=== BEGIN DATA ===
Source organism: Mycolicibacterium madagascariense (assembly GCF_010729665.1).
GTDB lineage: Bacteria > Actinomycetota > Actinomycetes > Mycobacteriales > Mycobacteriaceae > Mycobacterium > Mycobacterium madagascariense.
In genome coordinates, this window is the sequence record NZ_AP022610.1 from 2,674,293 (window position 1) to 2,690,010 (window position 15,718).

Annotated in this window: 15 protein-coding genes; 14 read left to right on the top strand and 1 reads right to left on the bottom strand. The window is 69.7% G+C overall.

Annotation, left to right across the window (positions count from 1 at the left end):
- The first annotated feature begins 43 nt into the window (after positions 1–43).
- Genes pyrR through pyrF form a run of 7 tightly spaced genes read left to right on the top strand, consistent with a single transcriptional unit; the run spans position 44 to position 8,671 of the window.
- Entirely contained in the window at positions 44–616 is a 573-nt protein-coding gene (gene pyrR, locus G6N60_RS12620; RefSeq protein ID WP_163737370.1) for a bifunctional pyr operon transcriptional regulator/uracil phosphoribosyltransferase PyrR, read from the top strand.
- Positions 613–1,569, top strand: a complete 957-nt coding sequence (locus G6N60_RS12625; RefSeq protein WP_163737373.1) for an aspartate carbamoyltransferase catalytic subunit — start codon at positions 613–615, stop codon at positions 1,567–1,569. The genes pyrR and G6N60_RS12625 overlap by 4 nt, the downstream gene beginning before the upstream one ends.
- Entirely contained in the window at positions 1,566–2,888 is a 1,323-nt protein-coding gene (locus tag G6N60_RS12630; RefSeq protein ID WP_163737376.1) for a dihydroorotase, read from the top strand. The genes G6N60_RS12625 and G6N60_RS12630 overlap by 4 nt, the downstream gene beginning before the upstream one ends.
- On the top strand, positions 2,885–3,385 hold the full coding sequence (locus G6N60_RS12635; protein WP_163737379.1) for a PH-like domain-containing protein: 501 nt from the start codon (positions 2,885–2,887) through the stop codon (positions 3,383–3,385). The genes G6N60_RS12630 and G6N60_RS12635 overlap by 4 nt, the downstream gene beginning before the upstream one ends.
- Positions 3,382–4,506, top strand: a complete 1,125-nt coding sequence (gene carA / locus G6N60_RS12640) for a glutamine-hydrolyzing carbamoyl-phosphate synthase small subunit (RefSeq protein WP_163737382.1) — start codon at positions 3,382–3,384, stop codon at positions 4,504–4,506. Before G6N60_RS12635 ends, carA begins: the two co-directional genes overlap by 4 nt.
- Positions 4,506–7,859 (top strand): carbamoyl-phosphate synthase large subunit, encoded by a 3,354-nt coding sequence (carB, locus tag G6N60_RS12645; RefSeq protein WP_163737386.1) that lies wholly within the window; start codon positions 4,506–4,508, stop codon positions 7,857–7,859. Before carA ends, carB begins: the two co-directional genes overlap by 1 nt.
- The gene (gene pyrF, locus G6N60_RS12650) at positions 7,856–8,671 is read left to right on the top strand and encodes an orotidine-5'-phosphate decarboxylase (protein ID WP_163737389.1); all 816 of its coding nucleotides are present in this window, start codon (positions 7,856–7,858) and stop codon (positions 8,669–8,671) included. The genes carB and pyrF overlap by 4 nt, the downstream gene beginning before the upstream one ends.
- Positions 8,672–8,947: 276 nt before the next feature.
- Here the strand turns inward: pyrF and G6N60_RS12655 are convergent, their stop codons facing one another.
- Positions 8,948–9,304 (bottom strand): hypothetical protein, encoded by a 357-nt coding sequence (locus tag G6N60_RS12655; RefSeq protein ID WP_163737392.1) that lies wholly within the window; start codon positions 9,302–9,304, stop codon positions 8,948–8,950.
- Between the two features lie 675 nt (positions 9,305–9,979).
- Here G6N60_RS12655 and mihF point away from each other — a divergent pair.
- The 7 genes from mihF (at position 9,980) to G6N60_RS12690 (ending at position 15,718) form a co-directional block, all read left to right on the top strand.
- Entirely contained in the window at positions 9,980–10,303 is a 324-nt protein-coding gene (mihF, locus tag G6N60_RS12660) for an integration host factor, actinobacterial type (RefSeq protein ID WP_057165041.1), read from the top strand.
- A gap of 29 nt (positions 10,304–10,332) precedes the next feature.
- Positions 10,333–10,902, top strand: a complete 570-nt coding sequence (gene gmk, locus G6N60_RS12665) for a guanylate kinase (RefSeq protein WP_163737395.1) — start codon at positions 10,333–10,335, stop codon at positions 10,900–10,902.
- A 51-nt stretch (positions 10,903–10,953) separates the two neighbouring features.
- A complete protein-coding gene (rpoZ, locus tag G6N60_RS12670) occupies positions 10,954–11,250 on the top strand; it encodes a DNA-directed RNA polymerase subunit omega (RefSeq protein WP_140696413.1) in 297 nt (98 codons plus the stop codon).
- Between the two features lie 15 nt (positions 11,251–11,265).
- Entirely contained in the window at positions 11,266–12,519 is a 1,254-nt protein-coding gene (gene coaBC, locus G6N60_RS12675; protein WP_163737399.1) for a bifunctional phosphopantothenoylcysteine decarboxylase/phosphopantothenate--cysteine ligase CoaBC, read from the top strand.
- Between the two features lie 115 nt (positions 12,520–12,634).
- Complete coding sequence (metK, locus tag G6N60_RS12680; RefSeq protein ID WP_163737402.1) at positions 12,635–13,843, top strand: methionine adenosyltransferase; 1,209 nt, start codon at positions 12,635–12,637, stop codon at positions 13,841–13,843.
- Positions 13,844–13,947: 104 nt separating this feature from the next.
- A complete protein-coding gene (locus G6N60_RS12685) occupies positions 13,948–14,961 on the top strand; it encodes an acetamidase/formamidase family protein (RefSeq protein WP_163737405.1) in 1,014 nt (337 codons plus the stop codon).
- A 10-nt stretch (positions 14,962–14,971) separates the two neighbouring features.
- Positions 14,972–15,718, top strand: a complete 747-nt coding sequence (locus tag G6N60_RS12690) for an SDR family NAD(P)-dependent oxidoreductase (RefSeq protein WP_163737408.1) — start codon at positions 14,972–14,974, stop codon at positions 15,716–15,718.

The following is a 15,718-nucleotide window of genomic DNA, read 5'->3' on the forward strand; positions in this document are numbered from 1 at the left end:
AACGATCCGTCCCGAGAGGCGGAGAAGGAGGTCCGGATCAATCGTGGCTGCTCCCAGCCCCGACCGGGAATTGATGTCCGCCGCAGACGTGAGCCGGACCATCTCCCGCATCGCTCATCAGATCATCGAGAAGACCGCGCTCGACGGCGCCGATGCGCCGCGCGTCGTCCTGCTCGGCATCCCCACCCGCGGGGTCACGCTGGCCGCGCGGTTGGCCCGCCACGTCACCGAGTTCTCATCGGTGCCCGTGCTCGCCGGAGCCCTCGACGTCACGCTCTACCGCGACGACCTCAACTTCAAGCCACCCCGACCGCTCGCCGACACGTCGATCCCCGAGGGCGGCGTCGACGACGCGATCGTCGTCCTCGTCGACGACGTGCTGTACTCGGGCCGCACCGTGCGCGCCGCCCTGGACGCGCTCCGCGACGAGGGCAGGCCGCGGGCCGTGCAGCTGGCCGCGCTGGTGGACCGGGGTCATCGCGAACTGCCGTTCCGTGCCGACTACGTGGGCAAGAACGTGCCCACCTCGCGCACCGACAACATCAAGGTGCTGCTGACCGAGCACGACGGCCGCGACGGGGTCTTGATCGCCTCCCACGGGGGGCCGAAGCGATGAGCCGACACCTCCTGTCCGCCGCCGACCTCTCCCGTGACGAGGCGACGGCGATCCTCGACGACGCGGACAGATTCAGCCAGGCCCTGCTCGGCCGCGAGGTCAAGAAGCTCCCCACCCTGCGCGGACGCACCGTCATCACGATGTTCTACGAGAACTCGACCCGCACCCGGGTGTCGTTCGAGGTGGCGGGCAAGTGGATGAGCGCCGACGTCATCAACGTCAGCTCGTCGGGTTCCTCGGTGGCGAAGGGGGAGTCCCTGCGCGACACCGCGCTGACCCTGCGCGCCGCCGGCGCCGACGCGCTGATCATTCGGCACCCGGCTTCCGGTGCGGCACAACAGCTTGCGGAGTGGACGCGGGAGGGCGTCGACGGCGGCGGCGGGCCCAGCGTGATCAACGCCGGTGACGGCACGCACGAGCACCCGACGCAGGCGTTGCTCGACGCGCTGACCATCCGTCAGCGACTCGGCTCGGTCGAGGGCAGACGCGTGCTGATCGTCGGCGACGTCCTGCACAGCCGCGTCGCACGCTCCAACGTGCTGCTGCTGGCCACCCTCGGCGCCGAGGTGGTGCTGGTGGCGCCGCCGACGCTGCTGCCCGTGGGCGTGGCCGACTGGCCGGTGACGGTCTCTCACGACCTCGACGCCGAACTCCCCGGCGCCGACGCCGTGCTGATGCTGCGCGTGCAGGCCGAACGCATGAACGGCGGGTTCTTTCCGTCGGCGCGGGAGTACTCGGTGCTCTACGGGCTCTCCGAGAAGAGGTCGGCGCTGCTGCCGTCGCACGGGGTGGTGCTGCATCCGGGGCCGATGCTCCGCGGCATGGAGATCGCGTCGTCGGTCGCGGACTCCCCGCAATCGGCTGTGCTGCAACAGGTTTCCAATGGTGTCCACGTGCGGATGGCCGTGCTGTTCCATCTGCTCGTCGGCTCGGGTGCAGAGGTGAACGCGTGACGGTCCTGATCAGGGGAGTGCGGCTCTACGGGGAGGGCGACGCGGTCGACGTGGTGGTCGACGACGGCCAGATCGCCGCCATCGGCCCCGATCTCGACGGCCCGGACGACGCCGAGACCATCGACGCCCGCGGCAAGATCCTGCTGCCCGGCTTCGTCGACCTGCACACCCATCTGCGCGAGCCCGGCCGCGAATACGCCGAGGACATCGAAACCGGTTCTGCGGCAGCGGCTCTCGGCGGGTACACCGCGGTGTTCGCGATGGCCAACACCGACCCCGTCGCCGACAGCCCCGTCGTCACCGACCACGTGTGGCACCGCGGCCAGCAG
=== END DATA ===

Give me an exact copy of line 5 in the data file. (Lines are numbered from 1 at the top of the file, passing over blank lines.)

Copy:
Annotation, left to right across the window (positions count from 1 at the left end):